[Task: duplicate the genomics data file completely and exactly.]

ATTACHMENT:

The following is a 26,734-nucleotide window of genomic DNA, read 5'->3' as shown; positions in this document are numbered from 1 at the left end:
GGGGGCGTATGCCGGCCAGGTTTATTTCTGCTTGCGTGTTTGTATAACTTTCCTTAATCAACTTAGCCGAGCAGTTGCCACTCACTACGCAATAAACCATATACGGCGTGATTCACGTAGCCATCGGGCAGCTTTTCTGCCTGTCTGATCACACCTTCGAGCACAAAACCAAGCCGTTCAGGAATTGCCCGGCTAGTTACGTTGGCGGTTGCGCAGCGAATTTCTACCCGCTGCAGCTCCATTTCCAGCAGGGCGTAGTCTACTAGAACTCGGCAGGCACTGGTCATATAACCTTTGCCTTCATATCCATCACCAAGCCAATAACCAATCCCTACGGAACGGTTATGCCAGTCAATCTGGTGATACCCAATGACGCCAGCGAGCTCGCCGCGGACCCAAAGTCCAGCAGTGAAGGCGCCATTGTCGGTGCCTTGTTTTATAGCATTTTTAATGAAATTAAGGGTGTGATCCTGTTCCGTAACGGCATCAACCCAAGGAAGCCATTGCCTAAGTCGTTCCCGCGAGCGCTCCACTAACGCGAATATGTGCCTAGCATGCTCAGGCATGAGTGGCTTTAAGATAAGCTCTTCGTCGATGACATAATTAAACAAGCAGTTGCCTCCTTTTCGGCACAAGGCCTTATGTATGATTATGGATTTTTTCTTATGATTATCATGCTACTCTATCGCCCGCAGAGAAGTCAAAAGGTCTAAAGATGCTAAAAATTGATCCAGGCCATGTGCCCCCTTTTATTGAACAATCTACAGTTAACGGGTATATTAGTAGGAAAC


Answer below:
The following is a 26,734-nucleotide window of genomic DNA, read 5'->3' as shown; positions in this document are numbered from 1 at the left end:
GGGGGCGTATGCCGGCCAGGTTTATTTCTGCTTGCGTGTTTGTATAACTTTCCTTAATCAACTTAGCCGAGCAGTTGCCACTCACTACGCAATAAACCATATACGGCGTGATTCACGTAGCCATCGGGCAGCTTTTCTGCCTGTCTGATCACACCTTCGAGCACAAAACCAAGCCGTTCAGGAATTGCCCGGCTAGTTACGTTGGCGGTTGCGCAGCGAATTTCTACCCGCTGCAGCTCCATTTCCAGCAGGGCGTAGTCTACTAGAACTCGGCAGGCACTGGTCATATAACCTTTGCCTTCATATCCATCACCAAGCCAATAACCAATCCCTACGGAACGGTTATGCCAGTCAATCTGGTGATACCCAATGACGCCAGCGAGCTCGCCGCGGACCCAAAGTCCAGCAGTGAAGGCGCCATTGTCGGTGCCTTGTTTTATAGCATTTTTAATGAAATTAAGGGTGTGATCCTGTTCCGTAACGGCATCAACCCAAGGAAGCCATTGCCTAAGTCGTTCCCGCGAGCGCTCCACTAACGCGAATATGTGCCTAGCATGCTCAGGCATGAGTGGCTTTAAGATAAGCTCTTCGTCGATGACATAATTAAACAAGCAGTTGCCTCCTTTTCGGCACAAGGCCTTATGTATGATTATGGATTTTTTCTTATGATTATCATGCTACTCTATCGCCCGCAGAGAAGTCAAAAGGTCTAAAGATGCTAAAAATTGATCCAGGCCATGTGCCCCCTTTTATTGAACAATCTACAGTTAACGGGTATATTAGTAGGAAAC